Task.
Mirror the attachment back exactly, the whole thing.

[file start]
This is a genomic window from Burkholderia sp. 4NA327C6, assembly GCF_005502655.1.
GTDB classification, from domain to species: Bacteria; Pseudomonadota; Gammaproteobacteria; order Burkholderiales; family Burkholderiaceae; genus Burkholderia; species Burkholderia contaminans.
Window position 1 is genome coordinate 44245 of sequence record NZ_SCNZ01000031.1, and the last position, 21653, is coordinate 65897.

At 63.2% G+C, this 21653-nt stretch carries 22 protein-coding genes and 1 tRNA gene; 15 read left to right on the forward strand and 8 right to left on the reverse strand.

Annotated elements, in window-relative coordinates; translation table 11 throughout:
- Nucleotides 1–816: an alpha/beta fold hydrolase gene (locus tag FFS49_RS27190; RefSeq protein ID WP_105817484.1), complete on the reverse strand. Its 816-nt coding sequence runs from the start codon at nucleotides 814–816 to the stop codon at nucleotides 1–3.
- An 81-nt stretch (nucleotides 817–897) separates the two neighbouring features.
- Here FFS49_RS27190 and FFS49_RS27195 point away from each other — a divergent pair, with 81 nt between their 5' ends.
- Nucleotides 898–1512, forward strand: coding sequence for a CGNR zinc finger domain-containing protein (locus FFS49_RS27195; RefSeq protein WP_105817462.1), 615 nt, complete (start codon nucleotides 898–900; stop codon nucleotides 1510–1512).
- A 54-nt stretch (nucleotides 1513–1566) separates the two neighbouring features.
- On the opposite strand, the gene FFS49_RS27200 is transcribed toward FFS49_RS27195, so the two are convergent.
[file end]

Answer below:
This is a genomic window from Burkholderia sp. 4NA327C6, assembly GCF_005502655.1.
GTDB classification, from domain to species: Bacteria; Pseudomonadota; Gammaproteobacteria; order Burkholderiales; family Burkholderiaceae; genus Burkholderia; species Burkholderia contaminans.
Window position 1 is genome coordinate 44245 of sequence record NZ_SCNZ01000031.1, and the last position, 21653, is coordinate 65897.

At 63.2% G+C, this 21653-nt stretch carries 22 protein-coding genes and 1 tRNA gene; 15 read left to right on the forward strand and 8 right to left on the reverse strand.

Annotated elements, in window-relative coordinates; translation table 11 throughout:
- Nucleotides 1–816: an alpha/beta fold hydrolase gene (locus tag FFS49_RS27190; RefSeq protein ID WP_105817484.1), complete on the reverse strand. Its 816-nt coding sequence runs from the start codon at nucleotides 814–816 to the stop codon at nucleotides 1–3.
- An 81-nt stretch (nucleotides 817–897) separates the two neighbouring features.
- Here FFS49_RS27190 and FFS49_RS27195 point away from each other — a divergent pair, with 81 nt between their 5' ends.
- Nucleotides 898–1512, forward strand: coding sequence for a CGNR zinc finger domain-containing protein (locus FFS49_RS27195; RefSeq protein WP_105817462.1), 615 nt, complete (start codon nucleotides 898–900; stop codon nucleotides 1510–1512).
- A 54-nt stretch (nucleotides 1513–1566) separates the two neighbouring features.
- On the opposite strand, the gene FFS49_RS27200 is transcribed toward FFS49_RS27195, so the two are convergent.